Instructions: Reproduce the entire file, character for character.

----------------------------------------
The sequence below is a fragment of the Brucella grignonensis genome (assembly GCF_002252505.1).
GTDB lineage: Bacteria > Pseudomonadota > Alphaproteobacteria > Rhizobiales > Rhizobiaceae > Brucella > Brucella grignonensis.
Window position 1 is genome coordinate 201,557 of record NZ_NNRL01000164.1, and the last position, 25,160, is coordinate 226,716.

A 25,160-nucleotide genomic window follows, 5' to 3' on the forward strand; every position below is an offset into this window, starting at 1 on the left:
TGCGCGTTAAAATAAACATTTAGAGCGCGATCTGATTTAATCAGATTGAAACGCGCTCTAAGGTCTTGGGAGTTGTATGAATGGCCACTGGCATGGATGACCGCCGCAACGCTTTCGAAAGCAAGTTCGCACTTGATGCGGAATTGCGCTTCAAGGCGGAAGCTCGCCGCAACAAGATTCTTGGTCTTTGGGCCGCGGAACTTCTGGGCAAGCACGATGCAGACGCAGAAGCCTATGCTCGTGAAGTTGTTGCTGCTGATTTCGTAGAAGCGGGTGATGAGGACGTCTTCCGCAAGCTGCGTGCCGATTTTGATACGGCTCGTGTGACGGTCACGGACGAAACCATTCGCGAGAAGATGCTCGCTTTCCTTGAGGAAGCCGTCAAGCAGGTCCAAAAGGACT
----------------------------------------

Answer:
The sequence below is a fragment of the Brucella grignonensis genome (assembly GCF_002252505.1).
GTDB lineage: Bacteria > Pseudomonadota > Alphaproteobacteria > Rhizobiales > Rhizobiaceae > Brucella > Brucella grignonensis.
Window position 1 is genome coordinate 201,557 of record NZ_NNRL01000164.1, and the last position, 25,160, is coordinate 226,716.

A 25,160-nucleotide genomic window follows, 5' to 3' on the forward strand; every position below is an offset into this window, starting at 1 on the left:
TGCGCGTTAAAATAAACATTTAGAGCGCGATCTGATTTAATCAGATTGAAACGCGCTCTAAGGTCTTGGGAGTTGTATGAATGGCCACTGGCATGGATGACCGCCGCAACGCTTTCGAAAGCAAGTTCGCACTTGATGCGGAATTGCGCTTCAAGGCGGAAGCTCGCCGCAACAAGATTCTTGGTCTTTGGGCCGCGGAACTTCTGGGCAAGCACGATGCAGACGCAGAAGCCTATGCTCGTGAAGTTGTTGCTGCTGATTTCGTAGAAGCGGGTGATGAGGACGTCTTCCGCAAGCTGCGTGCCGATTTTGATACGGCTCGTGTGACGGTCACGGACGAAACCATTCGCGAGAAGATGCTCGCTTTCCTTGAGGAAGCCGTCAAGCAGGTCCAAAAGGACT